evaporating on pavement and cement

Drifting down until everything is frosted

pale

glittering

cold

And then next morning, the sun rose

and slowly it melted away

the winter wonderland dissolving in sunlight

like fairy gold

with one last surprise–the trees dripping rain

(plink plink plink)

under bright, sunny skies

Weekend Writing Warriors: 12/9

This 8-10 sentence blog hop is hosted by The Weekend Writing Warriors. (Click the link for the list of participants, or rules if you want to join!)

Here’s a WIP from NaNoWriMo 2017, currently titled King Under the Mountain. Set in Casper, Wyoming, in a world where goblins trade in magical goods with humans, traveling from their world to ours through stone circle gates. But if humans aren’t wary in their dealings with goblins, they can find themselves stolen away! Stephanie and Alix, cousins, are biking home from a party, a bit drunk, when Alix falls off her bike and throws up.

weekend_writing_warriorsveteransbadge

 

 

 

“You feeling better?” Stephanie asked, when the retching had stopped for a while, and released her cousin’s hair with a final pat on her back.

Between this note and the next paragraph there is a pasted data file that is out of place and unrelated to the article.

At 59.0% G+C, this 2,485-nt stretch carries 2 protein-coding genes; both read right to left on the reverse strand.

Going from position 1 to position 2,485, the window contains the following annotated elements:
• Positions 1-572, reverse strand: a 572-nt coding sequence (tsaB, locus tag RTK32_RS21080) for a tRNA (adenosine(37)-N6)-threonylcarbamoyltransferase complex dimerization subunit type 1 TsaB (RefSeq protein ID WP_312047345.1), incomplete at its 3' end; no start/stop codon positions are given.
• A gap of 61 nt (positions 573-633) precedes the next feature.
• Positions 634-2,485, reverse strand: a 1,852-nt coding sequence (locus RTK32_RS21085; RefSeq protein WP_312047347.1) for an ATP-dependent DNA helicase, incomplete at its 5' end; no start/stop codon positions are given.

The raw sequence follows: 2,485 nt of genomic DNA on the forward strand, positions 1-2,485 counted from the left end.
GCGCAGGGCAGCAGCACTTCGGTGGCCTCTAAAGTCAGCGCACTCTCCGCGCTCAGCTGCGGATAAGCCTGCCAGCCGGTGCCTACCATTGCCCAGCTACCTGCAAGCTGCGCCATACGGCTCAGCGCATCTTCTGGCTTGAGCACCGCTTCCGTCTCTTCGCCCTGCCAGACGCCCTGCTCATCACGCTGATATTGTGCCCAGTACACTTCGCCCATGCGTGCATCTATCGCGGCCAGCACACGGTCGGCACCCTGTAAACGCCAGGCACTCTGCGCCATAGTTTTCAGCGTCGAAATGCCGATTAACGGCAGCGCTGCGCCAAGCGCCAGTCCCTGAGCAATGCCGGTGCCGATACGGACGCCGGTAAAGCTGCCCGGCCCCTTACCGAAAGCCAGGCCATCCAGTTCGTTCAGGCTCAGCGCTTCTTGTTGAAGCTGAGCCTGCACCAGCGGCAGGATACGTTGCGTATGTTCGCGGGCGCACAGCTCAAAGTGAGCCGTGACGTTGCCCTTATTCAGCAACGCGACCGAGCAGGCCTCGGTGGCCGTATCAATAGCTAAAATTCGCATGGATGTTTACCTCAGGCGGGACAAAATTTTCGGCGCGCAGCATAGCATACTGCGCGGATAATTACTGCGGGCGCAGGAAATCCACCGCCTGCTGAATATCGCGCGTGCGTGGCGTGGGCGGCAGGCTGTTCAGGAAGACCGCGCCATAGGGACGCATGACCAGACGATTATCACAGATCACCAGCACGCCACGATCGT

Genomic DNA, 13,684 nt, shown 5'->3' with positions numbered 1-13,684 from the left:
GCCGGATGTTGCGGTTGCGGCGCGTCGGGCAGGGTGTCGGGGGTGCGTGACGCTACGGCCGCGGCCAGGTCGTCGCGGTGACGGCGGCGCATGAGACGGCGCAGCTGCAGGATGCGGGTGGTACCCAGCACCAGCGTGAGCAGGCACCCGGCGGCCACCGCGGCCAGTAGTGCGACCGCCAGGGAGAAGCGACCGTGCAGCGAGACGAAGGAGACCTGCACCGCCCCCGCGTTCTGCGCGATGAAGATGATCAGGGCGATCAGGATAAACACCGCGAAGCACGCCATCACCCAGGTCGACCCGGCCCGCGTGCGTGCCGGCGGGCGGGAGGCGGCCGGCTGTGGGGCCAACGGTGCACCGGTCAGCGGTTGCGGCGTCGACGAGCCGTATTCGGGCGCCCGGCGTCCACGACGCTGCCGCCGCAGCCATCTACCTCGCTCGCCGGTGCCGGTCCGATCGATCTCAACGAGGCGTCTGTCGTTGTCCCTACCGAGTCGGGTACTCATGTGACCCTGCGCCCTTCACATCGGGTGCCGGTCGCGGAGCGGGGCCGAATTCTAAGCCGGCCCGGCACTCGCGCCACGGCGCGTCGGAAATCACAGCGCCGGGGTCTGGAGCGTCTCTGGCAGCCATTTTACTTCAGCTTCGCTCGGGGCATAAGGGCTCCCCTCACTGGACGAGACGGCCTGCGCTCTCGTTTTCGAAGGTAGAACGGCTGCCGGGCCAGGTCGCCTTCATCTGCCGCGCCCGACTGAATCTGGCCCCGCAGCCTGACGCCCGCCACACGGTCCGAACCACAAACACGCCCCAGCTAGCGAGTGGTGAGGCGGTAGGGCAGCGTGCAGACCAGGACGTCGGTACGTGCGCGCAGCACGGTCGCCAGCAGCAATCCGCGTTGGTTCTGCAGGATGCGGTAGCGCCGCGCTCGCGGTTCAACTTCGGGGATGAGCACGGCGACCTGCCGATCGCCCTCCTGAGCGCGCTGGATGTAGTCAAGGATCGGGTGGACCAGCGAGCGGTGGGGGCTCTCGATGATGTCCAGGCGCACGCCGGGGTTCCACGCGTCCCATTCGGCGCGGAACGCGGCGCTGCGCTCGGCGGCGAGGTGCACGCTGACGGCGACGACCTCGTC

Grumbling a noise that vaguely resembled agreement, Alix stood slowly, and when the world—and her stomach—didn’t revolt, rummaged in her backpack for a stick of gum.  Rubbing tears out of her blue eyes, she kicked leaves and dirt over the mess she’d left, then hunted for her cousin.

“We should—” she began, but Stephanie cut her off with a laugh.

“Enough should for right now! I’m going to stretch my legs a bit, come on!” She started walking, scuffing her feet though the fallen leaves, her stride wavering from side to side.

“Steph, get back here!” Alix demanded, then regretted it when Stephanie tossed her head, curled sandy blonde hair flying around her face, and took off running through the trees.

“Don’t be a spoilsport!” Stephanie’s voice floated behind her, followed by a few more giggles, and crunching leaves.

*    *    *

I took inspiration from “The Ballad of Tam Lin,” and Christina Rosetti’s “Goblin Market.” The idea of people being stolen away, and a loved one journeying to get them back (though Tam Lin was stolen by the Queen of the fairies), and the bustling goblin markets with their dangerous fruit from Rosetti’s poem sparked this adventure. Alix and Stephanie are college freshman, 18 and 19 respectively, and cousins sharing a dorm room. They have just left an off-campus party where they did some drinking, and are biking back to the dorms in the evening.

Top Ten Tues: Settings

Top Ten Tuesdays are hosted by The Broke and The Bookish, and feature lists related to all things bookish–characters, authors, titles, and favorites. They’re an excellent way to find new interesting books on a variety of topics, and to find bloggers that love the books you do.